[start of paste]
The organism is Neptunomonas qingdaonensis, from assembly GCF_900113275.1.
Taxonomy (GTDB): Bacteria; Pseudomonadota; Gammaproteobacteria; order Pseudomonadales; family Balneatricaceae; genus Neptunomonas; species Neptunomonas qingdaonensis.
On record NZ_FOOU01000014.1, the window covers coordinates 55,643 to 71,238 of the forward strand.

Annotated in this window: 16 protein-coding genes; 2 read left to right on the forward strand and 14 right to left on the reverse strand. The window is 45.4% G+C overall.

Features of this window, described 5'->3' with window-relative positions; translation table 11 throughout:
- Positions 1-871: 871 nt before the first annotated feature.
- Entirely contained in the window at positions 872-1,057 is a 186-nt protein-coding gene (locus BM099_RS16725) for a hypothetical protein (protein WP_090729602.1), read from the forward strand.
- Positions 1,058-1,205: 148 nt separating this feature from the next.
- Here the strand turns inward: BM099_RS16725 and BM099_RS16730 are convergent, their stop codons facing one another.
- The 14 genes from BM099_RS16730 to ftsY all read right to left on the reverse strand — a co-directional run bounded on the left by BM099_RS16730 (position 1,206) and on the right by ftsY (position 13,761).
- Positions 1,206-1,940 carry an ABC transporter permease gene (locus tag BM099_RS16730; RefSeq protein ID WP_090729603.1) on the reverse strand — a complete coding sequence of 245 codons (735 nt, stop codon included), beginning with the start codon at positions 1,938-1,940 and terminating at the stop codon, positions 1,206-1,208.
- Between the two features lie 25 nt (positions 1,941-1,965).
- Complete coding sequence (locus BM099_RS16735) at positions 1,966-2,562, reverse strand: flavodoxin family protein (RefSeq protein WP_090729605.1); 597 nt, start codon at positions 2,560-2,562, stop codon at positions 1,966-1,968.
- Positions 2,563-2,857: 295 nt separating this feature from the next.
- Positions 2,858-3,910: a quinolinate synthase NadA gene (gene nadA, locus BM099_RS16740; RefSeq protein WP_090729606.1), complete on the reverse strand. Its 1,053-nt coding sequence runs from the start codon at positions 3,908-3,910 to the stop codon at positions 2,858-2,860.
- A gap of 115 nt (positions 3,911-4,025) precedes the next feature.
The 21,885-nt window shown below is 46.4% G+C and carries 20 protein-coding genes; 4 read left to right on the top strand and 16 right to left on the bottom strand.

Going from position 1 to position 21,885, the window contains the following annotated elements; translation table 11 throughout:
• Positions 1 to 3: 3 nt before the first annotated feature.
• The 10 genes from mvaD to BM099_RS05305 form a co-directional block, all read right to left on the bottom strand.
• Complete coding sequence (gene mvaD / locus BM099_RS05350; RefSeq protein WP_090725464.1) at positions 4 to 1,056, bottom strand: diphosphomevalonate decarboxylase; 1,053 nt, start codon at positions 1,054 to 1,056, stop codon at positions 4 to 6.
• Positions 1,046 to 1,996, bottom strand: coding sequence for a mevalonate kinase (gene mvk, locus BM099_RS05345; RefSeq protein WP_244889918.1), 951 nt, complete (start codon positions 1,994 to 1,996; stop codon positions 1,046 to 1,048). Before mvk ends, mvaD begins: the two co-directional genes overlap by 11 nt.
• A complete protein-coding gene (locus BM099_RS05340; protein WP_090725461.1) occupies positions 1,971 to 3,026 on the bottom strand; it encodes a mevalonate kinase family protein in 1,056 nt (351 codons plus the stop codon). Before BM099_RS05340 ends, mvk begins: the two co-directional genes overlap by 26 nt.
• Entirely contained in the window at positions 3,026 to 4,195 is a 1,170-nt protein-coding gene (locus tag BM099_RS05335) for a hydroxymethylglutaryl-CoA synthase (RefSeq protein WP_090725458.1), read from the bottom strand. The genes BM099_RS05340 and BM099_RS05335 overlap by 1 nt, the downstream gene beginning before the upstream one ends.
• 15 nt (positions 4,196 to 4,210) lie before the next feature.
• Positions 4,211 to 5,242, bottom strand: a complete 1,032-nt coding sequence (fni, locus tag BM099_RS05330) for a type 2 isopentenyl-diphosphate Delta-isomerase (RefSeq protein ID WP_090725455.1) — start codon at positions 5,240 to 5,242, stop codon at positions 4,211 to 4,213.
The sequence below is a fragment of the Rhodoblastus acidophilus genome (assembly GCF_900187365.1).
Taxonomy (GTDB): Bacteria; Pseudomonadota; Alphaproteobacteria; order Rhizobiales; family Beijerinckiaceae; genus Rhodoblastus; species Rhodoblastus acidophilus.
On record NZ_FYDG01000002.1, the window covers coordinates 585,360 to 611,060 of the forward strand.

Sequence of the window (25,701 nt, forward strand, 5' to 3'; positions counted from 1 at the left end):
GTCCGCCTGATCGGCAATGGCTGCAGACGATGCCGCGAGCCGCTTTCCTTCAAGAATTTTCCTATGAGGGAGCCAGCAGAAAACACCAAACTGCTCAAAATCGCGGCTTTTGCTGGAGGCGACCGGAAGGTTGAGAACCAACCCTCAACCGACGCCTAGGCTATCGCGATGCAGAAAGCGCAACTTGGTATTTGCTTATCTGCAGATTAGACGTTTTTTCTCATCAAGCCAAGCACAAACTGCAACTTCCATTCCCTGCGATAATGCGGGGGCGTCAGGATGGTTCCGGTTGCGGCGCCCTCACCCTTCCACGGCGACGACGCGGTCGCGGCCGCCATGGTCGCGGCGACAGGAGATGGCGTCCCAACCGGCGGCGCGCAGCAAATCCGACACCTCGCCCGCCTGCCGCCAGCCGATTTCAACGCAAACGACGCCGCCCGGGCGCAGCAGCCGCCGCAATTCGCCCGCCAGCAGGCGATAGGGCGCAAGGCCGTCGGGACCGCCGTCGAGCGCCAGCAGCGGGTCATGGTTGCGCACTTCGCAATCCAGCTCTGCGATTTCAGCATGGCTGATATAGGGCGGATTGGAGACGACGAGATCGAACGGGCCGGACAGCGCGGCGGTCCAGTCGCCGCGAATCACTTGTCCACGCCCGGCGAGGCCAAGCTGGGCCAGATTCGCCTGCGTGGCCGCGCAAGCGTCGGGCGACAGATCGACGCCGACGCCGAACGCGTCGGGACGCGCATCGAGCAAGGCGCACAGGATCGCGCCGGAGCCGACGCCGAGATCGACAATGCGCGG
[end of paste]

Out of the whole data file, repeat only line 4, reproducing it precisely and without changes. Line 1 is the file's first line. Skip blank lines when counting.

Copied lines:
Annotated in this window: 16 protein-coding genes; 2 read left to right on the forward strand and 14 right to left on the reverse strand. The window is 45.4% G+C overall.